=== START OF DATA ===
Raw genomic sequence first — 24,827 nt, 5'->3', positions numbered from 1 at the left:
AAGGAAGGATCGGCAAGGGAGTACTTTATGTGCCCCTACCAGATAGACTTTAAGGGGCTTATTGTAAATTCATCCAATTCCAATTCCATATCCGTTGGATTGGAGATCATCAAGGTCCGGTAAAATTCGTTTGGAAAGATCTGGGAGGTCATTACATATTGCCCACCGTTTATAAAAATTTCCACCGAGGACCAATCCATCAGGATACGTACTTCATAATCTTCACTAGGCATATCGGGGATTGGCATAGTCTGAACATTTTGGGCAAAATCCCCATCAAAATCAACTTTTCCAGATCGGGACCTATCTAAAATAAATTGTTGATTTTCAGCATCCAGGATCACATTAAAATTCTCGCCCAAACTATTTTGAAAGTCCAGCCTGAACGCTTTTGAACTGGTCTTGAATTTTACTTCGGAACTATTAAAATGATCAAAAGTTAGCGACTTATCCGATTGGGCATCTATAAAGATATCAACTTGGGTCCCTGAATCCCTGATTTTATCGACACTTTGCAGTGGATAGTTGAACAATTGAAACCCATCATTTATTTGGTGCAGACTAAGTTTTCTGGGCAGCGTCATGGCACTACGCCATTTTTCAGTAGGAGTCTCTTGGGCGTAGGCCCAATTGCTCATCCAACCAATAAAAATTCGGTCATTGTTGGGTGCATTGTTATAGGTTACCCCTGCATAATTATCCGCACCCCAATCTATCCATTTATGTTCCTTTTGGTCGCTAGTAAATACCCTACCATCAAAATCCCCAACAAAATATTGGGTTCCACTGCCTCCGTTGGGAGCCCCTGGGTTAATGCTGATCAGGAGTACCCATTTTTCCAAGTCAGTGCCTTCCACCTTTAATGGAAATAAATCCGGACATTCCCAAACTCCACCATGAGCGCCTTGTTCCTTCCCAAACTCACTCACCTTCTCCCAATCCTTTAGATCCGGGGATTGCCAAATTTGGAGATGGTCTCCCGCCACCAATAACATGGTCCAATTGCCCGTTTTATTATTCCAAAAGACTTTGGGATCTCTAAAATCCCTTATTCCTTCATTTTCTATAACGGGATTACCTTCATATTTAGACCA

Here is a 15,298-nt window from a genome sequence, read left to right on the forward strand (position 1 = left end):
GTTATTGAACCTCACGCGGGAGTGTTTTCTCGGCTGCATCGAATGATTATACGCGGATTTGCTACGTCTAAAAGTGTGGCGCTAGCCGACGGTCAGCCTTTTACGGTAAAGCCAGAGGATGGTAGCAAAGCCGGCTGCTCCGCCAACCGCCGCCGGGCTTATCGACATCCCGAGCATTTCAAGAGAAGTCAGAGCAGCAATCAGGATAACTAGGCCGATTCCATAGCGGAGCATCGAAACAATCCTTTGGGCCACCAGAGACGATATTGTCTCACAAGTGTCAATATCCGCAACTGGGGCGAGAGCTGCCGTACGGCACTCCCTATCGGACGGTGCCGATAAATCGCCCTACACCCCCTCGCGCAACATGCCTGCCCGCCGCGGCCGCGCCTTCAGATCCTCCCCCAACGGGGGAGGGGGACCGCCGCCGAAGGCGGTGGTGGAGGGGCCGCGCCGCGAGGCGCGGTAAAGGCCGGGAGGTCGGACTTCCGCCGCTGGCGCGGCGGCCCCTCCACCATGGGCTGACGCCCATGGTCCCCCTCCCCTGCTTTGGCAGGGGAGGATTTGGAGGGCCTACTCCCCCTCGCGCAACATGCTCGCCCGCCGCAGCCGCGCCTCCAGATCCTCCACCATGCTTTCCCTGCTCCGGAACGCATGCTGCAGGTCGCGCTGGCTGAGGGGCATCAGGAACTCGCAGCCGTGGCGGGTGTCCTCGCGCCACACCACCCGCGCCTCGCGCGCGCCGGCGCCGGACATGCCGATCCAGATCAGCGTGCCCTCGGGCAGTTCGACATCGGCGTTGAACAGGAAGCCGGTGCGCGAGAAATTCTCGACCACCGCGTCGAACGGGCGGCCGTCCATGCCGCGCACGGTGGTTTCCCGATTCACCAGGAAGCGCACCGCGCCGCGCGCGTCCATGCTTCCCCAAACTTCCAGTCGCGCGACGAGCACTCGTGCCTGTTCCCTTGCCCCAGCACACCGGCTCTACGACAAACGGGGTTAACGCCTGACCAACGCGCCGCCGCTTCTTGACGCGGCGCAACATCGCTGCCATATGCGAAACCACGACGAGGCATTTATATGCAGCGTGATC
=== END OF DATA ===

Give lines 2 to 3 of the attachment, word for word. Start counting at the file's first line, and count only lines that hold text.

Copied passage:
AAGGAAGGATCGGCAAGGGAGTACTTTATGTGCCCCTACCAGATAGACTTTAAGGGGCTTATTGTAAATTCATCCAATTCCAATTCCATATCCGTTGGATTGGAGATCATCAAGGTCCGGTAAAATTCGTTTGGAAAGATCTGGGAGGTCATTACATATTGCCCACCGTTTATAAAAATTTCCACCGAGGACCAATCCATCAGGATACGTACTTCATAATCTTCACTAGGCATATCGGGGATTGGCATAGTCTGAACATTTTGGGCAAAATCCCCATCAAAATCAACTTTTCCAGATCGGGACCTATCTAAAATAAATTGTTGATTTTCAGCATCCAGGATCACATTAAAATTCTCGCCCAAACTATTTTGAAAGTCCAGCCTGAACGCTTTTGAACTGGTCTTGAATTTTACTTCGGAACTATTAAAATGATCAAAAGTTAGCGACTTATCCGATTGGGCATCTATAAAGATATCAACTTGGGTCCCTGAATCCCTGATTTTATCGACACTTTGCAGTGGATAGTTGAACAATTGAAACCCATCATTTATTTGGTGCAGACTAAGTTTTCTGGGCAGCGTCATGGCACTACGCCATTTTTCAGTAGGAGTCTCTTGGGCGTAGGCCCAATTGCTCATCCAACCAATAAAAATTCGGTCATTGTTGGGTGCATTGTTATAGGTTACCCCTGCATAATTATCCGCACCCCAATCTATCCATTTATGTTCCTTTTGGTCGCTAGTAAATACCCTACCATCAAAATCCCCAACAAAATATTGGGTTCCACTGCCTCCGTTGGGAGCCCCTGGGTTAATGCTGATCAGGAGTACCCATTTTTCCAAGTCAGTGCCTTCCACCTTTAATGGAAATAAATCCGGACATTCCCAAACTCCACCATGAGCGCCTTGTTCCTTCCCAAACTCACTCACCTTCTCCCAATCCTTTAGATCCGGGGATTGCCAAATTTGGAGATGGTCTCCCGCCACCAATAACATGGTCCAATTGCCCGTTTTATTATTCCAAAAGACTTTGGGATCTCTAAAATCCCTTATTCCTTCATTTTCTATAACGGGATTACCTTCATATTTAGACCA

Here is a 15,298-nt window from a genome sequence, read left to right on the forward strand (position 1 = left end):